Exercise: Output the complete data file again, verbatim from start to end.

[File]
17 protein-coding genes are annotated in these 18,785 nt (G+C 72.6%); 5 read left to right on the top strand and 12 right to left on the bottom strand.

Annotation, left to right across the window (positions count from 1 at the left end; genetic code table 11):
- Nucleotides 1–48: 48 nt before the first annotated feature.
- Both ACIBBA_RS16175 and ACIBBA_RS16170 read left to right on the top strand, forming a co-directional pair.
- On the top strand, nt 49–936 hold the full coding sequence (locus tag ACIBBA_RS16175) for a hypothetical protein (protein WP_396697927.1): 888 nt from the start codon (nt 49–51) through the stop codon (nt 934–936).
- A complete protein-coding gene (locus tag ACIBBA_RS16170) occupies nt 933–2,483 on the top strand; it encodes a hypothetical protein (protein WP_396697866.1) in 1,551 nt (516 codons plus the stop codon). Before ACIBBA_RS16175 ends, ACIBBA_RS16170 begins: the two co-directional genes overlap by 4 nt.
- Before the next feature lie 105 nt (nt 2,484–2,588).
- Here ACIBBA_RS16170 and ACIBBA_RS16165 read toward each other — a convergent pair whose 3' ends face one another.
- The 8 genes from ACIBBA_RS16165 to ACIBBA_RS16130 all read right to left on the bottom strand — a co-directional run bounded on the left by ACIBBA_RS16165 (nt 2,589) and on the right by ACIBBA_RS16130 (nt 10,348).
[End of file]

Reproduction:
17 protein-coding genes are annotated in these 18,785 nt (G+C 72.6%); 5 read left to right on the top strand and 12 right to left on the bottom strand.

Annotation, left to right across the window (positions count from 1 at the left end; genetic code table 11):
- Nucleotides 1–48: 48 nt before the first annotated feature.
- Both ACIBBA_RS16175 and ACIBBA_RS16170 read left to right on the top strand, forming a co-directional pair.
- On the top strand, nt 49–936 hold the full coding sequence (locus tag ACIBBA_RS16175) for a hypothetical protein (protein WP_396697927.1): 888 nt from the start codon (nt 49–51) through the stop codon (nt 934–936).
- A complete protein-coding gene (locus tag ACIBBA_RS16170) occupies nt 933–2,483 on the top strand; it encodes a hypothetical protein (protein WP_396697866.1) in 1,551 nt (516 codons plus the stop codon). Before ACIBBA_RS16175 ends, ACIBBA_RS16170 begins: the two co-directional genes overlap by 4 nt.
- Before the next feature lie 105 nt (nt 2,484–2,588).
- Here ACIBBA_RS16170 and ACIBBA_RS16165 read toward each other — a convergent pair whose 3' ends face one another.
- The 8 genes from ACIBBA_RS16165 to ACIBBA_RS16130 all read right to left on the bottom strand — a co-directional run bounded on the left by ACIBBA_RS16165 (nt 2,589) and on the right by ACIBBA_RS16130 (nt 10,348).